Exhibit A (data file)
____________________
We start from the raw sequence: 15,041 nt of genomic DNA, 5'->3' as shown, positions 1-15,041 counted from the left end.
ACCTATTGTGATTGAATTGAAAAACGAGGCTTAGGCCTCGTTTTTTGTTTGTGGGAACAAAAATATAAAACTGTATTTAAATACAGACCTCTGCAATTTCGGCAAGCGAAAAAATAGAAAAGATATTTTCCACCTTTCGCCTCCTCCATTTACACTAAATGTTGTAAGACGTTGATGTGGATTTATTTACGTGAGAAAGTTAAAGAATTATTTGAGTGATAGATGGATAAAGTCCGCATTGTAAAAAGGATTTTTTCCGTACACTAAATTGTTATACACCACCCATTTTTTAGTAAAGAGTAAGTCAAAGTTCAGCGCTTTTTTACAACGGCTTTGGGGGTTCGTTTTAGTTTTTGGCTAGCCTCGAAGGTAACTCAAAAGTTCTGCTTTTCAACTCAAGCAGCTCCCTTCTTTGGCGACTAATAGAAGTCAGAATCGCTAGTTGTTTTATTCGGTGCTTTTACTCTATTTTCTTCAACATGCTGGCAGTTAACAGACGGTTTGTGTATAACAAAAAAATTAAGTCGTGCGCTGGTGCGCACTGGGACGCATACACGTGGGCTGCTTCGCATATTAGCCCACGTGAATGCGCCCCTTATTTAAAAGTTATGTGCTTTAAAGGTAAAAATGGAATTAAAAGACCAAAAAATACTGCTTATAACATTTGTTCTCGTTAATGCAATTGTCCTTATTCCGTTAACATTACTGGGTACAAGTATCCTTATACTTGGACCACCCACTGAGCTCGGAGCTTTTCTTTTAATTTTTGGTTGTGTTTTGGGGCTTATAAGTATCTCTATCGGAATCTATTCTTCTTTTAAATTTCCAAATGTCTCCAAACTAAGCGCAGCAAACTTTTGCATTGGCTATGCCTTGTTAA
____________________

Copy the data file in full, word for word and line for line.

We start from the raw sequence: 15,041 nt of genomic DNA, 5'->3' as shown, positions 1-15,041 counted from the left end.
ACCTATTGTGATTGAATTGAAAAACGAGGCTTAGGCCTCGTTTTTTGTTTGTGGGAACAAAAATATAAAACTGTATTTAAATACAGACCTCTGCAATTTCGGCAAGCGAAAAAATAGAAAAGATATTTTCCACCTTTCGCCTCCTCCATTTACACTAAATGTTGTAAGACGTTGATGTGGATTTATTTACGTGAGAAAGTTAAAGAATTATTTGAGTGATAGATGGATAAAGTCCGCATTGTAAAAAGGATTTTTTCCGTACACTAAATTGTTATACACCACCCATTTTTTAGTAAAGAGTAAGTCAAAGTTCAGCGCTTTTTTACAACGGCTTTGGGGGTTCGTTTTAGTTTTTGGCTAGCCTCGAAGGTAACTCAAAAGTTCTGCTTTTCAACTCAAGCAGCTCCCTTCTTTGGCGACTAATAGAAGTCAGAATCGCTAGTTGTTTTATTCGGTGCTTTTACTCTATTTTCTTCAACATGCTGGCAGTTAACAGACGGTTTGTGTATAACAAAAAAATTAAGTCGTGCGCTGGTGCGCACTGGGACGCATACACGTGGGCTGCTTCGCATATTAGCCCACGTGAATGCGCCCCTTATTTAAAAGTTATGTGCTTTAAAGGTAAAAATGGAATTAAAAGACCAAAAAATACTGCTTATAACATTTGTTCTCGTTAATGCAATTGTCCTTATTCCGTTAACATTACTGGGTACAAGTATCCTTATACTTGGACCACCCACTGAGCTCGGAGCTTTTCTTTTAATTTTTGGTTGTGTTTTGGGGCTTATAAGTATCTCTATCGGAATCTATTCTTCTTTTAAATTTCCAAATGTCTCCAAACTAAGCGCAGCAAACTTTTGCATTGGCTATGCCTTGTTAA